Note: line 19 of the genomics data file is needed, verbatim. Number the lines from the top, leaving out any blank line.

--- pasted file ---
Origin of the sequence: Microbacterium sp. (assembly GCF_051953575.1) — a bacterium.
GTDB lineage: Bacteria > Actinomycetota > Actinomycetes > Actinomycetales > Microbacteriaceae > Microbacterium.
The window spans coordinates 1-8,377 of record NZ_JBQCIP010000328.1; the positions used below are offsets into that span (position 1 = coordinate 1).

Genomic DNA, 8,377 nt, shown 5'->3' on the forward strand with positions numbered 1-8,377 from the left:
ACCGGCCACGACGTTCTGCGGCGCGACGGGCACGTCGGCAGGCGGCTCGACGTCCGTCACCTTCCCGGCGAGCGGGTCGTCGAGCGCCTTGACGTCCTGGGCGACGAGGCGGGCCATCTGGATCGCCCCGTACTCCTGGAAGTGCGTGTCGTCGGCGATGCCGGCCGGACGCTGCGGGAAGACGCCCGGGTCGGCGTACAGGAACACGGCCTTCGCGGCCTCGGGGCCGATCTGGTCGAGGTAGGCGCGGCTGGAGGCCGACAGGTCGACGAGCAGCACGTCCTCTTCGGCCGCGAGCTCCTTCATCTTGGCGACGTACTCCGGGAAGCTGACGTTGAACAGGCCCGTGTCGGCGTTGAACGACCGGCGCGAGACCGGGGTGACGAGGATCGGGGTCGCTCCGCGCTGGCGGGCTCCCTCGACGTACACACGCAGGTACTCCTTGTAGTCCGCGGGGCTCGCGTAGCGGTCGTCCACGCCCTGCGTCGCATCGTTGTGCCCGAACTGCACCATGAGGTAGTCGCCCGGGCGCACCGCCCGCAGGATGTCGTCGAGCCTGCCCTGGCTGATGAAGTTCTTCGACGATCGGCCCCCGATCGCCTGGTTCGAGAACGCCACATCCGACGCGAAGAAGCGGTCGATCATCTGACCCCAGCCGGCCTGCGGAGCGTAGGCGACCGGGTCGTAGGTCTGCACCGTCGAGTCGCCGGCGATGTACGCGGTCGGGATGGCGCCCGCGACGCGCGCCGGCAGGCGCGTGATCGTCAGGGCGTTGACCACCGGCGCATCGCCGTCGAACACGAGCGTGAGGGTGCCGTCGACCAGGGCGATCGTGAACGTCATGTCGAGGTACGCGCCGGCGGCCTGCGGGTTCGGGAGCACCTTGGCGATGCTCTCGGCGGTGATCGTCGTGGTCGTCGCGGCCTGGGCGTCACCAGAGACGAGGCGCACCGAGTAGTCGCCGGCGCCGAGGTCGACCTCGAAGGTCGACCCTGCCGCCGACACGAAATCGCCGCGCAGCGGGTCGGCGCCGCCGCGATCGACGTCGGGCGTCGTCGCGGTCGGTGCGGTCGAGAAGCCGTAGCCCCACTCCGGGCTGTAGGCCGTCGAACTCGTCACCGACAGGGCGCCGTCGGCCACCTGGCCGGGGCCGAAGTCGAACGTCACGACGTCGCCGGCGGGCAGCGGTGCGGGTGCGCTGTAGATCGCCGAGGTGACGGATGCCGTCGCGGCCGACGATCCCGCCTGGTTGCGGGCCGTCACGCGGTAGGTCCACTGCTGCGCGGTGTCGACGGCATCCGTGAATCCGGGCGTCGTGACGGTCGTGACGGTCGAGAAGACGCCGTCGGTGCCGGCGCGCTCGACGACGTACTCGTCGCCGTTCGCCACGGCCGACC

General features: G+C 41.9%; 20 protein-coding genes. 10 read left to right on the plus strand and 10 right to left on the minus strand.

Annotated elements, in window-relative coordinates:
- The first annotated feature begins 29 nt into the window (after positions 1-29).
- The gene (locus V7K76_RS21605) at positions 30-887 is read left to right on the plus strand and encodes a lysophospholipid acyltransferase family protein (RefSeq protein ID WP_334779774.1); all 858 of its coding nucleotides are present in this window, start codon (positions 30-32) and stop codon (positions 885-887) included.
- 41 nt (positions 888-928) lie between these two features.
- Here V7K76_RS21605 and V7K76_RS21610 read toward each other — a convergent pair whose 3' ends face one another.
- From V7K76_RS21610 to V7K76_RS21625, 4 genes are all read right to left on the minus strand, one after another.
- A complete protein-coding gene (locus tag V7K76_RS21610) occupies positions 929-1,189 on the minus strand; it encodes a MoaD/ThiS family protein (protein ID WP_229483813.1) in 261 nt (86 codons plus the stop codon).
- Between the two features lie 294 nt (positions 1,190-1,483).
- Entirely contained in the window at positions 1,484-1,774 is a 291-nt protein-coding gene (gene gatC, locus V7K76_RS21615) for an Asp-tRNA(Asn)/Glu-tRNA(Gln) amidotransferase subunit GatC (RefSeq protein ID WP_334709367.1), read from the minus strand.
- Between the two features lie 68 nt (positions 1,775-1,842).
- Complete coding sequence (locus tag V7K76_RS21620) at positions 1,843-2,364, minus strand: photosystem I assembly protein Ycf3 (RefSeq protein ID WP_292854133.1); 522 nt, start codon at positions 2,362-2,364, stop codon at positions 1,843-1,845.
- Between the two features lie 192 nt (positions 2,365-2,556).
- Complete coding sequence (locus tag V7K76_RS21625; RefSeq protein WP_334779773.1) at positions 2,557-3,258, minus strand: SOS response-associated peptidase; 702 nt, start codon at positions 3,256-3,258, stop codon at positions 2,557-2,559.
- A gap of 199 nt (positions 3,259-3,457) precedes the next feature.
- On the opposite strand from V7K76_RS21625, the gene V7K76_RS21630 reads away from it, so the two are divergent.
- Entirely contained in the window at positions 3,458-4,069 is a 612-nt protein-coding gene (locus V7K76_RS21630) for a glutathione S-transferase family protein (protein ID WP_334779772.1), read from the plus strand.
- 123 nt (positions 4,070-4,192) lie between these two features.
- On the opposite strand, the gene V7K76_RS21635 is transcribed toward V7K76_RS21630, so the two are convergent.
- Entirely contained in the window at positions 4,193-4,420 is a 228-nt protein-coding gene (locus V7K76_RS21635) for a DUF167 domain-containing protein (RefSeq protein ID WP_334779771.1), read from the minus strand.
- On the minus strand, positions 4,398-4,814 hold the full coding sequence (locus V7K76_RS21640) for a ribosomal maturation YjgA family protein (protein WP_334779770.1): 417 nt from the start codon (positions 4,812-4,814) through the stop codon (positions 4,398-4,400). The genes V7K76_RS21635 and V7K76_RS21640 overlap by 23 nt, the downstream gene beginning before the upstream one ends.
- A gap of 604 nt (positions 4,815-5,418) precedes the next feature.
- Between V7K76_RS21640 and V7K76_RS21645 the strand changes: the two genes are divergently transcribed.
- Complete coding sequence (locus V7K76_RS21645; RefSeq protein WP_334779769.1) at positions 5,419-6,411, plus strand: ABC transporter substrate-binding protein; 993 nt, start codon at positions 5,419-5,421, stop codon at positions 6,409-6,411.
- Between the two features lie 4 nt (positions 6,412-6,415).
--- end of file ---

- Complete coding sequence (locus tag V7K76_RS21625; RefSeq protein WP_334779773.1) at positions 2,557-3,258, minus strand: SOS response-associated peptidase; 702 nt, start codon at positions 3,256-3,258, stop codon at positions 2,557-2,559.